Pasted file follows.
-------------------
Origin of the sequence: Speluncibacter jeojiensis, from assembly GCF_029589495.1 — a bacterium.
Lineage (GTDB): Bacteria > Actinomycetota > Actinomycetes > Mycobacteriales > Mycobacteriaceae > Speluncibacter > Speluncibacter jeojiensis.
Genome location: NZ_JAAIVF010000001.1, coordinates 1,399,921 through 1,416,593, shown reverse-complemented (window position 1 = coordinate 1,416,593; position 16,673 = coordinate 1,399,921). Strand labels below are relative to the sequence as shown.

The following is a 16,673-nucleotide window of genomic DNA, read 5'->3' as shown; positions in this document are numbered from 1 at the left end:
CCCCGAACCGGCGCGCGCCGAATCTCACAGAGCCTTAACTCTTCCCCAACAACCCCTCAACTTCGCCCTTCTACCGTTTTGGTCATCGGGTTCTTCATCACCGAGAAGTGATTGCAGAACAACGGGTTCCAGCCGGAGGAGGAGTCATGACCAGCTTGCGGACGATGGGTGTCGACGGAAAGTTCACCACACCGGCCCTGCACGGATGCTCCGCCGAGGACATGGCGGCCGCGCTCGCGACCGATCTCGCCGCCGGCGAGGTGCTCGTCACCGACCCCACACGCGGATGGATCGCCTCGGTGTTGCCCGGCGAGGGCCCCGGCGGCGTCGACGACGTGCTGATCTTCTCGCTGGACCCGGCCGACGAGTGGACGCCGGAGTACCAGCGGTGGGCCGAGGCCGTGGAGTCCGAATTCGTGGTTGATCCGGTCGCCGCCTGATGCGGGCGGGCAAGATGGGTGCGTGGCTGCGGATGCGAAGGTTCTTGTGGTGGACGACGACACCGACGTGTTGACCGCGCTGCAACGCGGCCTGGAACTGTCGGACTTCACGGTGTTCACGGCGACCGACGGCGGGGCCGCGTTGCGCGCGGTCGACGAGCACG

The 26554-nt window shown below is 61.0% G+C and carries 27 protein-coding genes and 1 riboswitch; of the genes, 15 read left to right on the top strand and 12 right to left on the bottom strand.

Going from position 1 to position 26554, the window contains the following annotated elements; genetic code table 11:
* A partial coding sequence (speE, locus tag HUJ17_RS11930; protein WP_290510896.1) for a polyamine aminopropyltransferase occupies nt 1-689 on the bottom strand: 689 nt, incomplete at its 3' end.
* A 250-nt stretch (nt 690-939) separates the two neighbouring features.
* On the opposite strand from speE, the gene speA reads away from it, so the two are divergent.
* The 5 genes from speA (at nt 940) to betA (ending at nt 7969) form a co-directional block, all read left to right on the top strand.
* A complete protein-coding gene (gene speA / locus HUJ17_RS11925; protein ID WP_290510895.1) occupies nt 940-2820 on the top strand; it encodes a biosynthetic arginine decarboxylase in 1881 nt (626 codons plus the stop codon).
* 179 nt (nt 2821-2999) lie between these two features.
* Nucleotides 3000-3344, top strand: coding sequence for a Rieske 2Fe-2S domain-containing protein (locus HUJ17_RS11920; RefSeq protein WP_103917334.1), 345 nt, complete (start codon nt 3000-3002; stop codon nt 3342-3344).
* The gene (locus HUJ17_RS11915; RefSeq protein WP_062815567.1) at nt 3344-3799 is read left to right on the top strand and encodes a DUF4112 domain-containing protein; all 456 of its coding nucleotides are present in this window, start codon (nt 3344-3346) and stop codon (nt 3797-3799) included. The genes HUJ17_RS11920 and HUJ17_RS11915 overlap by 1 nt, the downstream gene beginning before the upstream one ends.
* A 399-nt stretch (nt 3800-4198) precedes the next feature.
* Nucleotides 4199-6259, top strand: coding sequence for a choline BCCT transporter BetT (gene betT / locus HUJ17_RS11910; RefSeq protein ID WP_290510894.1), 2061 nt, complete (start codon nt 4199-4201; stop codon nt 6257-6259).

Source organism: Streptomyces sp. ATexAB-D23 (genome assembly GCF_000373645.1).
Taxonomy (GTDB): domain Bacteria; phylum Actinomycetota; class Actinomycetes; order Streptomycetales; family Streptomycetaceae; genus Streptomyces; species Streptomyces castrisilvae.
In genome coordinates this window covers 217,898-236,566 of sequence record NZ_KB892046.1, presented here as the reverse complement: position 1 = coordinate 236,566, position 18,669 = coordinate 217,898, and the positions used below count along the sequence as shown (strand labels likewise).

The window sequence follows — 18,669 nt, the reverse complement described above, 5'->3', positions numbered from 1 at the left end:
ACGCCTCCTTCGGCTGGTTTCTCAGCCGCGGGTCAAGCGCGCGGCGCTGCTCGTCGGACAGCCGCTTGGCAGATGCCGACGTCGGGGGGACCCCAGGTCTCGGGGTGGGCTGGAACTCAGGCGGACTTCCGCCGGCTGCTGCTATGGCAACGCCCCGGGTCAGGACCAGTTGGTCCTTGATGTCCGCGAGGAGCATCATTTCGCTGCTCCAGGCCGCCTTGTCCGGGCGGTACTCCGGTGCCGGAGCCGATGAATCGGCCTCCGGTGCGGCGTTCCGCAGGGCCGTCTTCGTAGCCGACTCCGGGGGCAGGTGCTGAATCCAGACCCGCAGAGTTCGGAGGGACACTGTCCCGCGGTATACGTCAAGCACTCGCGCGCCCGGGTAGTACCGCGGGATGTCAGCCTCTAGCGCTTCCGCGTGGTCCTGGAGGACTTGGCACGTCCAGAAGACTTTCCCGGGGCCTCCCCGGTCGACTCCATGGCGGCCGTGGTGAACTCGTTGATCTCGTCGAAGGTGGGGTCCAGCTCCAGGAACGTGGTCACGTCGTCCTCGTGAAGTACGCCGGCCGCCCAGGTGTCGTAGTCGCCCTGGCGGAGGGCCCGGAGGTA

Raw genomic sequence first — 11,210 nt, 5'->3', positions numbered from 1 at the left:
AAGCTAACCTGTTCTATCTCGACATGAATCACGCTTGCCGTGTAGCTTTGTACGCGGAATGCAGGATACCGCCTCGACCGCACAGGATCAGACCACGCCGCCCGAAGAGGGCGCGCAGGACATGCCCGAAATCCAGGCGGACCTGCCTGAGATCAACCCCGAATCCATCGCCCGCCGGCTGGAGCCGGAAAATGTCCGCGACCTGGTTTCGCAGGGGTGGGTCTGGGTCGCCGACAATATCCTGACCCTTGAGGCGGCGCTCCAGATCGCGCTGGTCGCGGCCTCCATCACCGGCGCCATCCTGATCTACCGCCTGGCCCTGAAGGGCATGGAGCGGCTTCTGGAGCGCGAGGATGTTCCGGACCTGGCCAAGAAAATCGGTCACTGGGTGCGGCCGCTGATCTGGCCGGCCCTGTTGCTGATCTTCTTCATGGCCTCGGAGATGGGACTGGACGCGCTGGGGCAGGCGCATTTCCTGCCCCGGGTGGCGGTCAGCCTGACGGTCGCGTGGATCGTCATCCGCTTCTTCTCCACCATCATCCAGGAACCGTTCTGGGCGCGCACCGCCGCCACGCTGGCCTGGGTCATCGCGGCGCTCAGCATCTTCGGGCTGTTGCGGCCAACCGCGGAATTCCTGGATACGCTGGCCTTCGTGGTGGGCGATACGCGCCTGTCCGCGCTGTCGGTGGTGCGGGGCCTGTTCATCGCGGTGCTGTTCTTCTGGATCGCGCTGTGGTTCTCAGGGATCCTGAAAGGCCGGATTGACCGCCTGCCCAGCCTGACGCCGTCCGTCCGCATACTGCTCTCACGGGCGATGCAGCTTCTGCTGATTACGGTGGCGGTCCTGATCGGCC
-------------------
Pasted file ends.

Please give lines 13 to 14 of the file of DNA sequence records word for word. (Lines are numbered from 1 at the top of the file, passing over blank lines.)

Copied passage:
* 179 nt (nt 2821-2999) lie between these two features.
* Nucleotides 3000-3344, top strand: coding sequence for a Rieske 2Fe-2S domain-containing protein (locus HUJ17_RS11920; RefSeq protein WP_103917334.1), 345 nt, complete (start codon nt 3000-3002; stop codon nt 3342-3344).